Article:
Despite Hamilton’s elevation in the eyes of progressives, he differed from the other founding fathers only in degree. In Federalist 68, writing as Publius, Hamilton set out the basic structure of the same electoral college that progressives are up in arms about today. The electoral college was conceived in the same fashion as the senate and for the same reason; to deflect the inevitable “tyranny of the masses”. Absent the electoral college (or senate), Hamilton foresaw big populous cities imposing their rule on rural America long before it became a practical reality.

In a recent article by Theotis Robinson, Jr. in the Knoxville News Sentinel, he correctly points out that if California had the same per-capita representation in the electoral college as Wyoming, it (CA) would have 199 electoral votes. True enough… care to guess where all of California’s landfills would be located? Robinson conveniently forgets the Senate is similarly “flawed”. Imagine for a millisecond the virus 199 californicated Senators would spread.  Wake up progressives! We don’t, and never have, lived in a mob-ruled democracy. This is a Republic of 50 states. Inasmuch as Hamilton recognized the danger of mob rule, he helped to design and he supported the electoral college (and Senate) which, to this day, protects the rights of demagogues to be heard on the public stage. Theotis is a smart man. He knows this. He apparently chooses to promote discord for some mysterious personal gain.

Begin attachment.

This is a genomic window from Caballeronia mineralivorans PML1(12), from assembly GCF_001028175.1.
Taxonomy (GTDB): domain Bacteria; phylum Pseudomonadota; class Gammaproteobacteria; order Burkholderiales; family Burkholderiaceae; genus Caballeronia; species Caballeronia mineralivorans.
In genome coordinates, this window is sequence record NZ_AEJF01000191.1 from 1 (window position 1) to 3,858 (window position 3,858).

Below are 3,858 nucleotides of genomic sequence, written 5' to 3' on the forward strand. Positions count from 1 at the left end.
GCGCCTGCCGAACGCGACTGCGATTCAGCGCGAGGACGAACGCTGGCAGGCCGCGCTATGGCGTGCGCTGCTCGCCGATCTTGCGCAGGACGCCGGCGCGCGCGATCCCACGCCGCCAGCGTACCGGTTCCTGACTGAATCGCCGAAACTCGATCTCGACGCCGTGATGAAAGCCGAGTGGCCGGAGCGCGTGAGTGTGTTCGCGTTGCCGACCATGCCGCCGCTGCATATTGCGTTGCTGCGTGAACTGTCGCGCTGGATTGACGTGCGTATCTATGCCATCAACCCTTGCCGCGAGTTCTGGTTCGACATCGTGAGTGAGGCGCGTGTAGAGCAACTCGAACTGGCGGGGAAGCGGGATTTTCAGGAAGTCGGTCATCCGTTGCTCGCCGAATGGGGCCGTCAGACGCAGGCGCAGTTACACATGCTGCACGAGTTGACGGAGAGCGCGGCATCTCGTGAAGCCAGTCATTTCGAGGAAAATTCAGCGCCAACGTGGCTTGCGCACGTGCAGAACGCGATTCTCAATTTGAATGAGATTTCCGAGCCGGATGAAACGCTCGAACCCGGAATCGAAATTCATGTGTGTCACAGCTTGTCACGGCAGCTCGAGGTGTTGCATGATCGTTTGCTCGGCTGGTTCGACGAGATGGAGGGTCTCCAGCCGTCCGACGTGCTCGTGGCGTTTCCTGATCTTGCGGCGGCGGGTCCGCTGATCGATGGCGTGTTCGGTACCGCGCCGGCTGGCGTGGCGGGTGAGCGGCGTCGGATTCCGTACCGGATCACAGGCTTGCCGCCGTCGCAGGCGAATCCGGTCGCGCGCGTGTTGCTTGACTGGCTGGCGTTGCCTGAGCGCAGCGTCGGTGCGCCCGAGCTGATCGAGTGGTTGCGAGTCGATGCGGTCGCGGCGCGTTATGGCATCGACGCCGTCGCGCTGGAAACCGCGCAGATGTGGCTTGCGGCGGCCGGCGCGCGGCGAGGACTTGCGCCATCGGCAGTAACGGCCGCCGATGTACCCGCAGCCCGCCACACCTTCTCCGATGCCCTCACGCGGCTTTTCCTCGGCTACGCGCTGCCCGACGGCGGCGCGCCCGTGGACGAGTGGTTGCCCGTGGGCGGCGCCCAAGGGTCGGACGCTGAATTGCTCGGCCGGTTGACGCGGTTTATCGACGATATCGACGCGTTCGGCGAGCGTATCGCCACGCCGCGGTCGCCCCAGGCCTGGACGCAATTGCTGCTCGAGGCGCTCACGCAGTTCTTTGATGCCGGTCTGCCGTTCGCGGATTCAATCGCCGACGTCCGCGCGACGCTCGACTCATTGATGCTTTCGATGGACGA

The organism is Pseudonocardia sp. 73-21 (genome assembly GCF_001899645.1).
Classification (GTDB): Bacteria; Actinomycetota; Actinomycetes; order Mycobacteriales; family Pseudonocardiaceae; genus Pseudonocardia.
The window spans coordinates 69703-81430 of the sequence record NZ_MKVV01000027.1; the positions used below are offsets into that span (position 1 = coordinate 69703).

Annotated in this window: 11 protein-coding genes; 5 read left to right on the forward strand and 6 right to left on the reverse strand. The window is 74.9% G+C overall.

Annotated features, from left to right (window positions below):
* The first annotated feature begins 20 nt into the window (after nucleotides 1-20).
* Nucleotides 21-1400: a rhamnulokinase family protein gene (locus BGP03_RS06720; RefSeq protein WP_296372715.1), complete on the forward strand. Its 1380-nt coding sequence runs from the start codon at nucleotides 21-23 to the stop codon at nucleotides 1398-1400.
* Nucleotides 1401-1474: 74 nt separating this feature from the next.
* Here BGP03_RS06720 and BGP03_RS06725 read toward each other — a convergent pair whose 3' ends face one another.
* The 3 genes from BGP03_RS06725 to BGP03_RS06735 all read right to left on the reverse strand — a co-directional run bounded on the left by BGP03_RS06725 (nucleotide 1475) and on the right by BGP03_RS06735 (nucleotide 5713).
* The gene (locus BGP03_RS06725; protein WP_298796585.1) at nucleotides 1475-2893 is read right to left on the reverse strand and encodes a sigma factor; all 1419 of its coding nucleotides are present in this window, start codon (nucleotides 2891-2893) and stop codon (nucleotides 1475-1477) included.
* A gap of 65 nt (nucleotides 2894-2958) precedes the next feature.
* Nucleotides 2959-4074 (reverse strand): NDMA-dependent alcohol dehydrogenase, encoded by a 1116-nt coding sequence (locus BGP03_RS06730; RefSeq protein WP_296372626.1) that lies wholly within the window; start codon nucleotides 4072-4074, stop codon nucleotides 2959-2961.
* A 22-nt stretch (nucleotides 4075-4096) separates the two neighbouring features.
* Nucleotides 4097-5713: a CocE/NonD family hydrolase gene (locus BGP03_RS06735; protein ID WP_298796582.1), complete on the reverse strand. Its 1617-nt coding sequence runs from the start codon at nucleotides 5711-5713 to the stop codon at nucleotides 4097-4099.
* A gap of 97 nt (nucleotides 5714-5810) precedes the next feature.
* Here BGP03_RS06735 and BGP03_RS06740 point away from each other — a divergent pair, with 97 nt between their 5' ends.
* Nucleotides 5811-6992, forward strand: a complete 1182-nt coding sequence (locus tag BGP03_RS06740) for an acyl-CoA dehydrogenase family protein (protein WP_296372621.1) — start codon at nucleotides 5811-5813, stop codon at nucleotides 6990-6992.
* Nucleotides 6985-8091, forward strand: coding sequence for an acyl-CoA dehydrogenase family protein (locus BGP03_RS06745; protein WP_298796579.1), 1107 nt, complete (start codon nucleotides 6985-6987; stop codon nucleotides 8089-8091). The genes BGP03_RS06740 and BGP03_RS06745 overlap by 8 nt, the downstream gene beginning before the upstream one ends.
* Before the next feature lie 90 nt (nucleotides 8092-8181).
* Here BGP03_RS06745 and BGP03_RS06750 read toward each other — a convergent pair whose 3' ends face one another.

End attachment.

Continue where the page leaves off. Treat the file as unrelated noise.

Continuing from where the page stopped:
While it’s true that Hamilton was more liberal than most of his contemporaries with respect to the size and reach of the federal government, he clearly recognized and promoted the power of states to chart their own course. He would be appalled (but probably not that surprised) to learn that the federal government has burrowed its nose into almost every aspect of American life.

Hamilton believed in the fundamental diversity of the human experience. By that, I mean he knew people were different and they were destined to reach different heights. He also recognized there was, and likely always would be, good an evil inherent in humanity. This is precisely why the American government was divided into three co-equal branches. It is also why he (and virtually all of the founders) believed the government must be constrained and confounded to avoid it growing into what it is today, a nosy, intrusive behemoth continually attempting to trample states into a mushy goulash of sameness.

Hamilton was a staunch supporter of property rights. He believed the creation of the aforementioned central bank was pivotal to ensuring the government operated by the same rules of contracts and personal ownership as the citizenry. The government must abide by rules and laws, pay its debts, and honor its commitments the same as an honorable public.